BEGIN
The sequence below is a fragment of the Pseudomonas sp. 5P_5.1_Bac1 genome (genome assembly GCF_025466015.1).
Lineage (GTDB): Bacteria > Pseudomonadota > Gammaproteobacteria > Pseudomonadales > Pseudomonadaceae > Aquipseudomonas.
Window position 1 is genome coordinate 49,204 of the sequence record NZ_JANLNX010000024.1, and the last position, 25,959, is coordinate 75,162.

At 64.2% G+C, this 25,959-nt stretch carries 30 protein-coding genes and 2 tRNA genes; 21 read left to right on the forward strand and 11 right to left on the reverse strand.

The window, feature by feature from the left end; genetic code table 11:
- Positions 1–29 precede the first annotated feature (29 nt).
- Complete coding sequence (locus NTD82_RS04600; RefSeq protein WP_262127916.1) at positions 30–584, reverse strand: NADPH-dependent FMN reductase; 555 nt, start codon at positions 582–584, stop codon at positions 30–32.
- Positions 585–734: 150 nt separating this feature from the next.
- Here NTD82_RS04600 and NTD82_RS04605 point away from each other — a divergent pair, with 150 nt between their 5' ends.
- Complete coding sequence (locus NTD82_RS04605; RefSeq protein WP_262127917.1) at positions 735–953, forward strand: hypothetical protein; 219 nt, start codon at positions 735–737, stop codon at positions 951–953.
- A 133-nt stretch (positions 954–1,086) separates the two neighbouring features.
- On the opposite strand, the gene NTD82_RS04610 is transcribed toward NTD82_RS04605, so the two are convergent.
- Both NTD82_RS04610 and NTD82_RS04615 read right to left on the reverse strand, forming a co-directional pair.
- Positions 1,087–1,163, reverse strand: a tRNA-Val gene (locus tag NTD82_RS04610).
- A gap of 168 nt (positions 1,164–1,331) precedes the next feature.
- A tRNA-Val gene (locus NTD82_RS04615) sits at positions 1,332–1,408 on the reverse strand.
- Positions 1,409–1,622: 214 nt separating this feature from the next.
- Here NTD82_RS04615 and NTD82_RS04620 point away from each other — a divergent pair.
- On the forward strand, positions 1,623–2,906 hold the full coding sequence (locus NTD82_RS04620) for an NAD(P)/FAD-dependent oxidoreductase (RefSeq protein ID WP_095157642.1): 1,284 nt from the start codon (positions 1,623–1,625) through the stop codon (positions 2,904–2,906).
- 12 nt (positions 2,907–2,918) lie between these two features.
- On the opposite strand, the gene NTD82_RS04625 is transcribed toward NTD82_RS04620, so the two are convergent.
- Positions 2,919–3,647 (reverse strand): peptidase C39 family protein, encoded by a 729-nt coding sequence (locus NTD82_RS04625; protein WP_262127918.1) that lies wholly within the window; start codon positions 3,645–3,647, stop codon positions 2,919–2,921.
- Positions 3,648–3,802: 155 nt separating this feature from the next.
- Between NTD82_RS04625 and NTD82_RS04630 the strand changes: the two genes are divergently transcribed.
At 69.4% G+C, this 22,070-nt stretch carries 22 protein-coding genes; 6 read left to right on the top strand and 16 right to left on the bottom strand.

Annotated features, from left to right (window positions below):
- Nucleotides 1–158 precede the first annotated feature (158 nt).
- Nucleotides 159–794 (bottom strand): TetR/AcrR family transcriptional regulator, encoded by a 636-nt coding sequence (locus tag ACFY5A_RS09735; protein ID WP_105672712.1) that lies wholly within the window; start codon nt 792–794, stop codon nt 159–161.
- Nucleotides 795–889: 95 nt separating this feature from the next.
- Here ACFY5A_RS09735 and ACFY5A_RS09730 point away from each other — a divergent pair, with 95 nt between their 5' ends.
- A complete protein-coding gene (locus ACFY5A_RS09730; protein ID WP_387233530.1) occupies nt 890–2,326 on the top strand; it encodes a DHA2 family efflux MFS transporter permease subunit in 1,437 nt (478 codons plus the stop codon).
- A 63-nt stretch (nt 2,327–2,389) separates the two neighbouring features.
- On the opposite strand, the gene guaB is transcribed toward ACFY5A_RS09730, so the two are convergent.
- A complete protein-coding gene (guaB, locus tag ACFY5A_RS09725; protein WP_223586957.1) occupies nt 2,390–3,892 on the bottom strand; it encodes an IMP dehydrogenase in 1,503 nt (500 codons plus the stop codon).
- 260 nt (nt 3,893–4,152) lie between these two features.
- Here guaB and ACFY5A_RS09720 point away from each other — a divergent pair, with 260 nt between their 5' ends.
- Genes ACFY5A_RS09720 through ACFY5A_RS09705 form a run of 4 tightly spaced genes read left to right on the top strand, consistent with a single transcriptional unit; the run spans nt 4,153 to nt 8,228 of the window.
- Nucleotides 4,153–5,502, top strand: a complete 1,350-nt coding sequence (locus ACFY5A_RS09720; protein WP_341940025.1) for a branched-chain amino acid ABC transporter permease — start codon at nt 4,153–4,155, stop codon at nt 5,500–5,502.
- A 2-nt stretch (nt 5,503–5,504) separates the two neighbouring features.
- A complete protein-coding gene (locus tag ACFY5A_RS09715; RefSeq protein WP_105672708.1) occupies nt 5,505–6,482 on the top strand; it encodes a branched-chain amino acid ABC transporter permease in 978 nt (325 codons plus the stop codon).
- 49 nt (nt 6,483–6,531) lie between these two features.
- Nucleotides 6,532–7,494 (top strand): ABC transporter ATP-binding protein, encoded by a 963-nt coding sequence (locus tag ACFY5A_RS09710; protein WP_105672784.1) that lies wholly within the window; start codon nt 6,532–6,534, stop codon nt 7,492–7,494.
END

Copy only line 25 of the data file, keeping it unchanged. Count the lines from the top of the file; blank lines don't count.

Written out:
At 69.4% G+C, this 22,070-nt stretch carries 22 protein-coding genes; 6 read left to right on the top strand and 16 right to left on the bottom strand.